See also

Links to posts here in response to James Fox’s art documentaries:

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8 thoughts on “Forest, Field & Sky: Art out of Nature

  1. I actually caught… hmm, maybe I missed about half… from Andy G’s tree piece on. Really enjoyed it. Turrell’s sky house: that framing of a space is so painter’s canvas, and also if we want to go there, so TV. But to be there… now, that’d be something else entirely.
    The sea stacks – the setting, the labour, the smell of sea, smoke, sound of stone on stone, of wind, bird calls, crackle, and glug. Whole sensory experiences.
    The fleeting and the lasting. Celebration.
    I still treasure C Jencks’ books on architecture: opened that whole world for me.
    More programmes like this!
    Thanks, Gerry!

    1. Thanks, Mike. Most of the works explored in the programme are accessible to you or I. The Skyspace is at Yorkshire Sculpture Park (always worth a visit – and the Hepworth is nearby), the Garden of Cosmic Speculation is open one day each year on the first Sunday in May and is quite mindblowing, Stourhead is National Trust (I’ve never been myself), and there is a Sheepfolds trail you can follow in Cumbria (his collapsing tree thing is location unknown). David Nash exhibitions crop up fairly regularly, and if you like this sort of thing should not be missed. Thanks for reading.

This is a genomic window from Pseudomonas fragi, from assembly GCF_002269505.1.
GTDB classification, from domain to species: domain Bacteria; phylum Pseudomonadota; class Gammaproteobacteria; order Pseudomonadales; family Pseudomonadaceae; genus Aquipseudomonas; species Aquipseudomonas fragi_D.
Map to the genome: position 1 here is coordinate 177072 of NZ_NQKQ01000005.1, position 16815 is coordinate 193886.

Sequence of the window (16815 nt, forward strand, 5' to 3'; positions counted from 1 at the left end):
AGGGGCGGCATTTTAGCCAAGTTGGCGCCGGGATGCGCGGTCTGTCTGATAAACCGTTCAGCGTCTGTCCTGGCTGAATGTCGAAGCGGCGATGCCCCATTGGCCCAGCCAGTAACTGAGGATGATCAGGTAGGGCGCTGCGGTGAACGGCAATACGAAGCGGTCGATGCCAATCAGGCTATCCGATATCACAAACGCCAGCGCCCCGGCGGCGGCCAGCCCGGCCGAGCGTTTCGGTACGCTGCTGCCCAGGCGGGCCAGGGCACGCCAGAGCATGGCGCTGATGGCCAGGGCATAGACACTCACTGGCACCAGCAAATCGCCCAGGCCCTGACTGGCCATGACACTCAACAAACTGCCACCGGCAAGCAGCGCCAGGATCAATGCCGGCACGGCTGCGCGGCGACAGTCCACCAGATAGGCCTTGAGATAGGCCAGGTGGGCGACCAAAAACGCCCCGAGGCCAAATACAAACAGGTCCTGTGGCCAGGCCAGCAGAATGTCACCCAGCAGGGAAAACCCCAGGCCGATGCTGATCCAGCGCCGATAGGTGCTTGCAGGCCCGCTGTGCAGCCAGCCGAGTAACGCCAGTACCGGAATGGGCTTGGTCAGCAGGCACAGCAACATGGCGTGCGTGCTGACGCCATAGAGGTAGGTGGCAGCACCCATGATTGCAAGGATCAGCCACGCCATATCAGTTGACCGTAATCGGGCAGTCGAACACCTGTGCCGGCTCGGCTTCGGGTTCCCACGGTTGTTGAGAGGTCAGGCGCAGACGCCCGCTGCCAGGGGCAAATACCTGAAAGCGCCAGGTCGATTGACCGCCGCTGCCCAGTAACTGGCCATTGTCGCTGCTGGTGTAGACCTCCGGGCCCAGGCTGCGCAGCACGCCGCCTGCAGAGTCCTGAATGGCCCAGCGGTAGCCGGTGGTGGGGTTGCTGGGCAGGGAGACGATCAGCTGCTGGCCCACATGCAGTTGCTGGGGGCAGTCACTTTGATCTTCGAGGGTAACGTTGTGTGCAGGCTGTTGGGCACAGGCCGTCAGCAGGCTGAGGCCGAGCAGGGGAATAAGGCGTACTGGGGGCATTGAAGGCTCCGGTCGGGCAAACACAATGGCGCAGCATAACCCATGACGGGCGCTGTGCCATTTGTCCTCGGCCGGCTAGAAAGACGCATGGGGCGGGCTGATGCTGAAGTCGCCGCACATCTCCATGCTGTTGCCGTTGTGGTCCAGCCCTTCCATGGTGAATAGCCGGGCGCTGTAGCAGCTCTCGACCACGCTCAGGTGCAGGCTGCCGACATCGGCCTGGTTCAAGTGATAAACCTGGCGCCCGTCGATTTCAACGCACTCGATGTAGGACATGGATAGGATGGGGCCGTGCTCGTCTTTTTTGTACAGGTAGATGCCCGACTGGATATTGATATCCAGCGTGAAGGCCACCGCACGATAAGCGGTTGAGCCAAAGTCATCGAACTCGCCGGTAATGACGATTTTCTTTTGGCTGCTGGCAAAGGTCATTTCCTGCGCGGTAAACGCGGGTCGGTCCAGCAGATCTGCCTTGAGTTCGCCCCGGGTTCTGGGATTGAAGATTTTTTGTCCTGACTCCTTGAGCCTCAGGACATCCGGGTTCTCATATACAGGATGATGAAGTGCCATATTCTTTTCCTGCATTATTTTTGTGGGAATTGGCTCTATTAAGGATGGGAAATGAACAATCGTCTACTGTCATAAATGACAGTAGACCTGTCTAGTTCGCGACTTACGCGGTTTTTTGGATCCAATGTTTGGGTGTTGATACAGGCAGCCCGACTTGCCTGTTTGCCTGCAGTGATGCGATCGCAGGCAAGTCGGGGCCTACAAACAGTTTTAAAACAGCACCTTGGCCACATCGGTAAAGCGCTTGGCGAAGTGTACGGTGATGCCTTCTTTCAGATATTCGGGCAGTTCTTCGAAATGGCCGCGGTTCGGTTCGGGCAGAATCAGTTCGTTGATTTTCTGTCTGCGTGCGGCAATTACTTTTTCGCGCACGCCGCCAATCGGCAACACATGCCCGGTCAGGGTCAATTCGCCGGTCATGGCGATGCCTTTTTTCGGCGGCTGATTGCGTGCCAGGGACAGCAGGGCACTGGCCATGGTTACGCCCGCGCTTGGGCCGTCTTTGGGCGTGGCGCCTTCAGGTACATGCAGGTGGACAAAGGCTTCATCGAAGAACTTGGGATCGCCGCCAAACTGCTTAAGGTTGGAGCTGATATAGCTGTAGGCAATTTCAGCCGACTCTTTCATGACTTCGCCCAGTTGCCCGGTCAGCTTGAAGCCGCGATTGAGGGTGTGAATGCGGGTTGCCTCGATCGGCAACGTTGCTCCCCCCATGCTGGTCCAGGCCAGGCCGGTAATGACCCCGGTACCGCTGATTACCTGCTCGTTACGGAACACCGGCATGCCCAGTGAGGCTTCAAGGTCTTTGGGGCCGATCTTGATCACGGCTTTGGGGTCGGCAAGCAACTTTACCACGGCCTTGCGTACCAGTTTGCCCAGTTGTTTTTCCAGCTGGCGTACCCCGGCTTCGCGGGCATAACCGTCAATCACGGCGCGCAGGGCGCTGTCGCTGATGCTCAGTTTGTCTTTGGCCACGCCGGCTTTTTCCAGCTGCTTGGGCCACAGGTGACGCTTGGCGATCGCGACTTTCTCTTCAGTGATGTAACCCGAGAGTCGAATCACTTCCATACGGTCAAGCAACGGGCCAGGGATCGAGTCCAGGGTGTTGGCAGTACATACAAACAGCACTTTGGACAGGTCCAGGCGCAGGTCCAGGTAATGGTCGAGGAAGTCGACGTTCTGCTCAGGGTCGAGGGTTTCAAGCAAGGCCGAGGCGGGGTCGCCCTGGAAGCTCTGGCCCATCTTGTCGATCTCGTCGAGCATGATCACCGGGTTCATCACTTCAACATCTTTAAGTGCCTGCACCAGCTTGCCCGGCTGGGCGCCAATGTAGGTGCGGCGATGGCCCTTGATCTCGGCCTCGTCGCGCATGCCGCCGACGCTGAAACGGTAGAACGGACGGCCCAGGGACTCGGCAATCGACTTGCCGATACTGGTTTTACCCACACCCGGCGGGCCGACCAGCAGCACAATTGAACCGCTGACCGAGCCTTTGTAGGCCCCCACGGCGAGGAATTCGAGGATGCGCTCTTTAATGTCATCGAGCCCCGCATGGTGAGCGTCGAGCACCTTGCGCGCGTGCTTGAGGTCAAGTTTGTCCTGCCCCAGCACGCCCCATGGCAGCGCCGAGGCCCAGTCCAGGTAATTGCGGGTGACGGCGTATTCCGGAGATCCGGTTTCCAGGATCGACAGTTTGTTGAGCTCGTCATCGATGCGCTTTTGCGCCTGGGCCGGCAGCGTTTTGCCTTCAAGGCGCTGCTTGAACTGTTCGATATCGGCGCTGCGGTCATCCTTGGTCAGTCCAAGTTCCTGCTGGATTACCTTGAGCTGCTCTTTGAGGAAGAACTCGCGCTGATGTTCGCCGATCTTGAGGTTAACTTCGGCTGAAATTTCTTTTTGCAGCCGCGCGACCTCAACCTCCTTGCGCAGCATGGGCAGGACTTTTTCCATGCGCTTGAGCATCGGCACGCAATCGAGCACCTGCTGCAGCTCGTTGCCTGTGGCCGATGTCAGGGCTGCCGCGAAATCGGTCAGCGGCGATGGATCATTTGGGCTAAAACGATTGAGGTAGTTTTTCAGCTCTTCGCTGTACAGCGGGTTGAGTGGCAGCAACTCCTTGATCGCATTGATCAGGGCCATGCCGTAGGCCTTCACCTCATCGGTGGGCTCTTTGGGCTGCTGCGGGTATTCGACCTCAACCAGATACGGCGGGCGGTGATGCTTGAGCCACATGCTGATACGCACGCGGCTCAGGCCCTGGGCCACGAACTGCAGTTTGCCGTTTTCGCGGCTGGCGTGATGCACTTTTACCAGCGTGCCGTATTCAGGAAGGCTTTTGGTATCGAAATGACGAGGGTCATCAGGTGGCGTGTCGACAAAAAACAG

2. ”Since Neolithic times humans have reshaped the landscape for both practical and spiritual reasons. But in the more modern period, we have remodelled the land – as Fox observed – ‘simply to make it more beautiful’ – in gardens. So, retreating from the wild terrain of Exmoor, Fox visited two gardens which, in their different ways, are an expression of how”

    The above paragraph ends in the middle of a sentence, clearly some text is missing? Because it’s you writing, I’m really curious to know the rest in case I may miss something.

    Glad a woman (Julie Brooks) were included as they’re usually overlooked. A local (South African) land artist to note is Strijdom Van der Merwe – http://www.strijdom.com/ – for your interest.

  3. @Mike: Yes, it’s excellent – beautifully illustrated and sets out the ideas behind his design of the garden. Unless it’s been updated, it was published a few years ago, so may not incorporate the additions that he’s recently made to the garden.